It's safe to say that there is an emerging segment of the men's market that is into all things influenced by the 50s and 60s. Don Draper has become an international sex symbol, tracks by bands like The Drums are getting some serious air time and the old school americana clothing trend doesn't seem to be fading out just yet. You may be wondering where all of these like minded men meet to discuss important matters and have a laugh? Well, certain entrepreneurs are hoping that it will be (like in the 50s) at the barbershop.
The metrosexual movement of the early 2000s taught men that it was ok for them to take care of themselves. In order to do so, men started buying a variety of beauty products and even went as far as to get pedicures and fake tans. Although some men continue following such procedures, others want to look after themselves in a more masculine way. Hence, the return of the barbershop.
Baxter of California, a company known for its premium mens grooming products, has recently opened a traditional barbershop in downtown Los Angeles. BAXTER FINLEY, Barber & Shop offers its customers basic haircuts and shaves and that's it. Nothing fancy. J.P Mastey, the president of Baxter, explains that their barbershop "...will not be a lounge, or a place to get spa services. We want to keep it simple and build a reputation for excellence in barbering and services." (Baxter Finley blog) They don't want to be the men's hair salon du moment. Baxter Finley wants to create a lasting impression. They're doing this by rethinking the old business model and paying attention to detail. The store layout and decor was carefully designed to create a rustic, authentic, and most importantly, masculine environment. A place run by men for men. Nothing was overlooked. Even the barbers' uniforms were reworked. Baxter Finley collaborated with Steven Alan to produce gingham shirts that are to be worn exclusively by its barbers.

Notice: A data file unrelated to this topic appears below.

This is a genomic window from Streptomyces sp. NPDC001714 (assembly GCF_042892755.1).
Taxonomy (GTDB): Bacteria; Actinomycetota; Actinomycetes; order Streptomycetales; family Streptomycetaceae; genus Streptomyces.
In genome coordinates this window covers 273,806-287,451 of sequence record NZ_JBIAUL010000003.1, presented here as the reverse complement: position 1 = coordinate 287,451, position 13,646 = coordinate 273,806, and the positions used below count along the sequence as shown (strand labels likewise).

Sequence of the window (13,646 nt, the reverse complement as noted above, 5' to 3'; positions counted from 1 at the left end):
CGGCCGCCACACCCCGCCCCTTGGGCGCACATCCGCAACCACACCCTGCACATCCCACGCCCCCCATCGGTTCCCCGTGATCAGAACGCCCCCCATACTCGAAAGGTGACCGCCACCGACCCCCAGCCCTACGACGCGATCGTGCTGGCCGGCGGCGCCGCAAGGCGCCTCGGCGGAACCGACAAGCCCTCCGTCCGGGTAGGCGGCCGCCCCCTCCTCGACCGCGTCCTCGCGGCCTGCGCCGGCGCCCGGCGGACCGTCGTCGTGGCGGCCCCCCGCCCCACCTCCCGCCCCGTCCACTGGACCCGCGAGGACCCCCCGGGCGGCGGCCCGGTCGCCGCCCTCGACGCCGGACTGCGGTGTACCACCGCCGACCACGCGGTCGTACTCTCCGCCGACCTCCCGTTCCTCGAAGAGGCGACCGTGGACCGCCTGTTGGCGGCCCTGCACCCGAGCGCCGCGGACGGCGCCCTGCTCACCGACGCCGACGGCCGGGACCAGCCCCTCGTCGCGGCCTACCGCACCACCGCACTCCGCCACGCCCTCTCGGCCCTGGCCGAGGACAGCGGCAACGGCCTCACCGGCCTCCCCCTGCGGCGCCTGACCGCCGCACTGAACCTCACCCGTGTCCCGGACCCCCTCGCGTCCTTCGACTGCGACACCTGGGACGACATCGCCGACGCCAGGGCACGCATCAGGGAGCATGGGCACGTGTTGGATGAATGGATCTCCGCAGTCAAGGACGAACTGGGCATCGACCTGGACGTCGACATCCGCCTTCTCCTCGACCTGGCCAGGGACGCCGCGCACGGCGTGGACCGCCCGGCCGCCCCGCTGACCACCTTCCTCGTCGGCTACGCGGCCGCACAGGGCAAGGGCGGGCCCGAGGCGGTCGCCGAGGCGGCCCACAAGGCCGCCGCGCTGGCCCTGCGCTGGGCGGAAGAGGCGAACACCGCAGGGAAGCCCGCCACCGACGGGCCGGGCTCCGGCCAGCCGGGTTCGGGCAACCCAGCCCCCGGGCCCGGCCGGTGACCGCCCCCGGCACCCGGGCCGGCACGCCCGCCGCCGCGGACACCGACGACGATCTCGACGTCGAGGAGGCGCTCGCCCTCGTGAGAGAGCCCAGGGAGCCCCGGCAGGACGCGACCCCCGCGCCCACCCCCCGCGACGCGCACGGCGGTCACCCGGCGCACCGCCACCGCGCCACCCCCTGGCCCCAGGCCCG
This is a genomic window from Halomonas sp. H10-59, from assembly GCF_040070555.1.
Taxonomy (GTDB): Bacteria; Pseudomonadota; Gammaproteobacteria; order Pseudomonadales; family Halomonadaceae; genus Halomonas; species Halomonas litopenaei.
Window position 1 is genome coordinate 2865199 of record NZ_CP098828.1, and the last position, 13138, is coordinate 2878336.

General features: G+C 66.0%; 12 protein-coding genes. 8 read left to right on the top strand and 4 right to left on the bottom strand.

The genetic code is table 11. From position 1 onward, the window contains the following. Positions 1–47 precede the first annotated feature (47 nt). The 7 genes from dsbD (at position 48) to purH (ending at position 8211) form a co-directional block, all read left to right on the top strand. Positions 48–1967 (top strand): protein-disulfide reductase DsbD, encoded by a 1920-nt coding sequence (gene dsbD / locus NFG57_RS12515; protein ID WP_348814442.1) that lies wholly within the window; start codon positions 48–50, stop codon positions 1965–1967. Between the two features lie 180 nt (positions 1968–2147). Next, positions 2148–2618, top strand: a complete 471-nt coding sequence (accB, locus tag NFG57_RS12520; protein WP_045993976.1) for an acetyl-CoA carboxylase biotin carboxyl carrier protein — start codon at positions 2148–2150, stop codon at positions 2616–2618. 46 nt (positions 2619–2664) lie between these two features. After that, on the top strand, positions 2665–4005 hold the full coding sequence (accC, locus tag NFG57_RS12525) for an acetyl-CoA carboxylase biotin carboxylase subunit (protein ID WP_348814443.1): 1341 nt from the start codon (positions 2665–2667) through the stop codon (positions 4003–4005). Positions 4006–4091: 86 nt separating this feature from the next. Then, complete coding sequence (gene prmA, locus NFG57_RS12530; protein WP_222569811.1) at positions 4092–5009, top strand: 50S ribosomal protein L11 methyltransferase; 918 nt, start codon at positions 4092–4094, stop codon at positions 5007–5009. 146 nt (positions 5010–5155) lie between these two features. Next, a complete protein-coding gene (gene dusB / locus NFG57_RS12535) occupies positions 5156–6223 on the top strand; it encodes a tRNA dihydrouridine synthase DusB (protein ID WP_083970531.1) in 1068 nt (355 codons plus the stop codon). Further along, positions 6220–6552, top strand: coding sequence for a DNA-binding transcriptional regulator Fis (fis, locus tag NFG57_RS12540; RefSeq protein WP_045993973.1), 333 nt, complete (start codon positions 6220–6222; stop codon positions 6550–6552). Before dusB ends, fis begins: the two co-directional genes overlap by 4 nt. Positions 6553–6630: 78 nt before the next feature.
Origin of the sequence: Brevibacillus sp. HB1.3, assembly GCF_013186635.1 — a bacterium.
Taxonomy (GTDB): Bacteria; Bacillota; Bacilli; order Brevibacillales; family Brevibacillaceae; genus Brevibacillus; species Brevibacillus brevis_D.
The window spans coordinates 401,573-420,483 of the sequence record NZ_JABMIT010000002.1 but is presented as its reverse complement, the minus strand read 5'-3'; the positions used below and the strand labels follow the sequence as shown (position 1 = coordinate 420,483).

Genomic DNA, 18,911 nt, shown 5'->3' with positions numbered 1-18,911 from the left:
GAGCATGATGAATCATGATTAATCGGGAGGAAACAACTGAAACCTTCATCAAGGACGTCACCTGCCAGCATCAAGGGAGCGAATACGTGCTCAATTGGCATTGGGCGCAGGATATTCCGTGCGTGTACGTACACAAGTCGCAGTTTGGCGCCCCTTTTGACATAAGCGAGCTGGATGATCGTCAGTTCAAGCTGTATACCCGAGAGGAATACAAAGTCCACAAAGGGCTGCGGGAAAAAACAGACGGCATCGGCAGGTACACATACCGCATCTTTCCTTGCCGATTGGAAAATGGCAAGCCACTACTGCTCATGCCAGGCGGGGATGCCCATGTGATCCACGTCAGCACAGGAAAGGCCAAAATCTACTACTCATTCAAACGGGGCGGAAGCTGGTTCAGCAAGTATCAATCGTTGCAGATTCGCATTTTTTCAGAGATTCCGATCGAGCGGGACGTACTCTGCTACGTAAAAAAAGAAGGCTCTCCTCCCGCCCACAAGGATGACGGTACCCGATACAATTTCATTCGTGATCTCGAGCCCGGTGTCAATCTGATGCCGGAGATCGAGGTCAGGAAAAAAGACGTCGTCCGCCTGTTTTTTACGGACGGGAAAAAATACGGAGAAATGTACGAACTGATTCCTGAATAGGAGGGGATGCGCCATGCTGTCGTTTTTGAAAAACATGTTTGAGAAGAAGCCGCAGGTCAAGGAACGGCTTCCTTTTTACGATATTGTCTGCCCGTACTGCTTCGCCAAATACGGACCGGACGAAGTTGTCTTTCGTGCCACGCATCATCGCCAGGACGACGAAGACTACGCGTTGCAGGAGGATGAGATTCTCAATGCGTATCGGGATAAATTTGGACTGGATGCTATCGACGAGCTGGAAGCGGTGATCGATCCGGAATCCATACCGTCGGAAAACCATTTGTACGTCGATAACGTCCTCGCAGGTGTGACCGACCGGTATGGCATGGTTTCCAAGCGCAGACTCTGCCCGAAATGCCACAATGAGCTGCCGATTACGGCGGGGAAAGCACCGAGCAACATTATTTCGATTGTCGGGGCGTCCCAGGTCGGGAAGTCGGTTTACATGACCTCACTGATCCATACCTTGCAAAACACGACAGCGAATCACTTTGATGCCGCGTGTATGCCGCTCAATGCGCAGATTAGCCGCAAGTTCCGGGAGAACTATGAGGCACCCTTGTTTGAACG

Toronto has also experienced a boom in men's barbershops over the past few years. Blood & Bandages was one of the first on the scene. Roger Janes' small space, consisting of only two chairs, provides 70s Playboy magazines for customers to flip through and plays music by classic bands such as the Rolling Stones while patrons wait for a trim. Crow’s Nest Barbershop takes it a step further by offering its mostly male clientele a beer with every cut. Their 1950s style space has a jukebox blasting rock n' roll tunes, a retro cash register and old school skate decks hanging on the walls. Jon Roth, the owner of Crow's Nest, just wanted "...a place where you can come in and see other men, talk shit, have a drink, get a cut and feel like you have a place of your own." These servicescapes are the perfect places to (as they say in french) "se retrouver entre hommes".
Barbershops make customers feel comfortable. As I mentioned in my first post about the realness movement, in uncertain times people turn to what they know. In this case, they're turning to a tried and tested man's sanctuary. In a barbershop, men are cared for in a safe environment by someone they trust (a skilled barber). This sacred relationship is currently being rediscovered. Barbershops carry countless meanings and memories and therefore hold a special place in most mens' hearts. Even if you have never been to a barbershop, the barber’s pole is an internationally recognized symbol that is a part of most people's neighbourhoods. All they needed was an update. Barbershops are usually not aesthetically pleasing but this perception can and will change with reputable companies such as Baxter of California opening well designed ones. It's only a matter of time before the new age barbershop becomes the go-to hair cutting place for men.